January 2nd, 2009

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Happy Things: spending the holiday with friends

Yesterday was a bit too out-and-about (with msmemory and I searching in vain for an open gourmet shop to pick up soup mix from), so I didn't get around to posting, so consider this a make-up post. It was a good New Year's.

Because of Wednesday's snow, we ran a bit slow on New Year's Eve, and decided not to do our usual party-hopping. Instead, we grabbed a quick dinner, and headed over to Camelot for the annual Lochleven/Camelot/bunch of other things New Year's Eve party. They hadn't managed to secure a Certificate of Occupancy for the (huge and gorgeous) Camelot Commons, but they just moved the party next door into one of the legal but not yet occupied houses. We were cozy, but since there was no furniture yet everybody fit, and it made for a boisterous good time.

My toast for this year is worth remembering for the diary: "2008 was a learning experience. Somewhere, I have a button that reads, 'Okay, that was a bit *too* educational', and that sums up the year nicely. Learning is good, but for 2009: Success!"

New Year's Day started, as always, with brunch at Joan and Ed's, with ladysprite and a gaggle of friends. It's become one of those traditions I very much look forward to: beginning the year with good people, freewheeling conversation and fine pancakes really seems like the right way to do it...
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Happy Things: a good firewall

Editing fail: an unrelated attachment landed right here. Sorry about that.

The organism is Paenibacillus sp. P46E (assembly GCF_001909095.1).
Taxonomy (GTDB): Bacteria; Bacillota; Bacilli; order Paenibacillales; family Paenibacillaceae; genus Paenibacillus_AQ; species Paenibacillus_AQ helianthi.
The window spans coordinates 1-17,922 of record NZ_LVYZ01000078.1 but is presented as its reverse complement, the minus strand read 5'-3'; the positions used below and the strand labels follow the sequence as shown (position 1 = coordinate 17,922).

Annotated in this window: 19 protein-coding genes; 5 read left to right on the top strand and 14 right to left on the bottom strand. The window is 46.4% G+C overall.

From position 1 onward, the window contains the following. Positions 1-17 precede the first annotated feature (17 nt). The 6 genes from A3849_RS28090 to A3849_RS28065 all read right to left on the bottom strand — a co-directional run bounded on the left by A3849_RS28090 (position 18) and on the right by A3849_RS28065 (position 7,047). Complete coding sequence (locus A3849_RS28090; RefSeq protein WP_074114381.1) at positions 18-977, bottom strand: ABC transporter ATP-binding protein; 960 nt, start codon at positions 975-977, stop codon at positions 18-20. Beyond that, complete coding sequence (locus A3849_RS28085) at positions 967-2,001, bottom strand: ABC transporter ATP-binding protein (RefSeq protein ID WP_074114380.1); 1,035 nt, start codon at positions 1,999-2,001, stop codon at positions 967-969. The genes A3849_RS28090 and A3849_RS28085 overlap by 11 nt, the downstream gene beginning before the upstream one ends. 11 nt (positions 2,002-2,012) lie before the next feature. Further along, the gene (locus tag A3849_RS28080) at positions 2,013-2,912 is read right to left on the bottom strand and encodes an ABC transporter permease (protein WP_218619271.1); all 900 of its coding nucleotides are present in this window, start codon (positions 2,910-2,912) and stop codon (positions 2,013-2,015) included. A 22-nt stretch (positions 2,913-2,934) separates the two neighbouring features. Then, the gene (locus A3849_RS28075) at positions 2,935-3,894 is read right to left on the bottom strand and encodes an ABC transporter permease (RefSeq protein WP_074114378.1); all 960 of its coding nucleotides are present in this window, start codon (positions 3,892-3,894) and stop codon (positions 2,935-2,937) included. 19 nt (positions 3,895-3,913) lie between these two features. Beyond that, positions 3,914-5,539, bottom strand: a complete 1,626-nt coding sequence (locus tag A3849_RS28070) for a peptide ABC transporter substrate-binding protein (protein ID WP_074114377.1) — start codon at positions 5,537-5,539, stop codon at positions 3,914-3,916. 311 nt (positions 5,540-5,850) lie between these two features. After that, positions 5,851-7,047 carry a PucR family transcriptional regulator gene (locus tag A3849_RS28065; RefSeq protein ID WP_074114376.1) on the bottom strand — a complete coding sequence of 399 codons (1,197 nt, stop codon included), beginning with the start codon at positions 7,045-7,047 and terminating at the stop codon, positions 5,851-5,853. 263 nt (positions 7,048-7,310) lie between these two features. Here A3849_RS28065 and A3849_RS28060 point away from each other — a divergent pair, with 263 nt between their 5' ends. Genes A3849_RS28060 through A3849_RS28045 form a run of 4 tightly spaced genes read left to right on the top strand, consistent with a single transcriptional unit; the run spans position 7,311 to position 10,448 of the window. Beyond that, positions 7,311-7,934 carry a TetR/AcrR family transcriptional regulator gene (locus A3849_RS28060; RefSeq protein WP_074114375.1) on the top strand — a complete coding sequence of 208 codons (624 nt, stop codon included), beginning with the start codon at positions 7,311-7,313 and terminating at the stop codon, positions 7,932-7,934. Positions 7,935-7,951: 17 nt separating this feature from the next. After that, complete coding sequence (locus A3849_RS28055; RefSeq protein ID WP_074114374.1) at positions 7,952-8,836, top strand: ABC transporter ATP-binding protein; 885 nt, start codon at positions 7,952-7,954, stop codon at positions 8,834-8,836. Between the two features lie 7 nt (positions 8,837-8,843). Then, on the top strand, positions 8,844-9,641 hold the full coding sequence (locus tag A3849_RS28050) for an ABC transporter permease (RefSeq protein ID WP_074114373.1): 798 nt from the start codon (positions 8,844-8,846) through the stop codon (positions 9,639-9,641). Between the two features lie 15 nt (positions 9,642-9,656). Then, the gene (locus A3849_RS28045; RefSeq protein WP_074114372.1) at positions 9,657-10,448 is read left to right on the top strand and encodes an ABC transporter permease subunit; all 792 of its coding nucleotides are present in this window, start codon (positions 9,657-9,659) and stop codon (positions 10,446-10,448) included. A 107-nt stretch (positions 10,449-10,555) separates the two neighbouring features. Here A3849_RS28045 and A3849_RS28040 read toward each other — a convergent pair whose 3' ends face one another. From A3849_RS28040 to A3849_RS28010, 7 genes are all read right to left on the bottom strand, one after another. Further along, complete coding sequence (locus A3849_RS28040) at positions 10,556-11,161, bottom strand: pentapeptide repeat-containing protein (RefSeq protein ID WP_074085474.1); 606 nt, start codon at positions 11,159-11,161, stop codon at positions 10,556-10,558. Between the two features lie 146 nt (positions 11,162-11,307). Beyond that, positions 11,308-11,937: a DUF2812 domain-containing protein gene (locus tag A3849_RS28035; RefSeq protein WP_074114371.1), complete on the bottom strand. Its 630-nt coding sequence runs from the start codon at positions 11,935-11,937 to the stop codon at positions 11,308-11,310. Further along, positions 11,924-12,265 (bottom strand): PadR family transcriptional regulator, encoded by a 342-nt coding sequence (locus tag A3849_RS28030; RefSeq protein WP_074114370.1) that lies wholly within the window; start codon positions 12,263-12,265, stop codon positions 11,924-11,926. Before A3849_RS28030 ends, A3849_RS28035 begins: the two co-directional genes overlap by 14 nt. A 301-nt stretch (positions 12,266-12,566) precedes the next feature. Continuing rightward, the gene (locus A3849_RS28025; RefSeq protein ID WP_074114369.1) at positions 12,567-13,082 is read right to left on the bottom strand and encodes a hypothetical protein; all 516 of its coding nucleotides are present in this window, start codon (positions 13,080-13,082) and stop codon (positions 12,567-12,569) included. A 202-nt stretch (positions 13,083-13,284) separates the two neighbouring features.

It is oddly comforting to receive the daily emails of who has tried to break into commyou.com. While it's not great that the attempts are happening, it does show me that everything's up and running, and working hard to keep the system running on an even keel...
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Okay, *this* is a good argument for unit tests

By and large, I'm fonder of user-level scenario tests than I am of unit tests -- I think they give you far more bang for the effort buck.

That said, unit tests are often helpful and sometimes crucial. A really good example of such is the explanation for why 30GB Microsoft Zunes all failed on Wednesday. Summary: it was a very dumb code bug that turned into an infinite loop on the last day of any leap year, and just the sort of thing that a well-written unit test suite might well have caught.

Closely related to this: Microsoft is pushing automated testing tools rather hard right now, especially new tools that will automatically write many of the easy and obvious tests. I'd be curious to know whether the Zune was exposed to these tools, and whether they would have caught the bug if so. It's the sort of thing that a reasonably disciplined QE programmer might well consider fairly obvious (test the first, last and somewhere-in-the-middle days for a variety of years), but I could easily see an automated system not getting. It would be useful to know whether the automated tools are good enough to catch this kind of thing...
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Paring is difficult

Another of those disciplines of programming. It's hard for a good programmer to not write unnecessary code -- the temptation to gold-plate, and add extra functionality for completeness' sake, is very strong.

What's even harder is *removing* unnecessary code. Sometimes, you've built up a system that is complete, but you've found that you're no longer using all that functionality. It's painful, but the right thing to do is often to delete the no-longer-exercised code. Not only does it present danger (if it's not being tested enough, it may introduce bugs), but it can make refactoring harder in the long run. So it is often easier and better to re-create it later when and if it ever becomes relevant again, rather than keep it on the books without a clear use case.

(Yes, I'm doing exactly this right now. Some of the mechanisms from the old Facebook UI just aren't being used in the new UI, and should probably be restructured if they ever do come back. So the low-level support for them should be snipped...)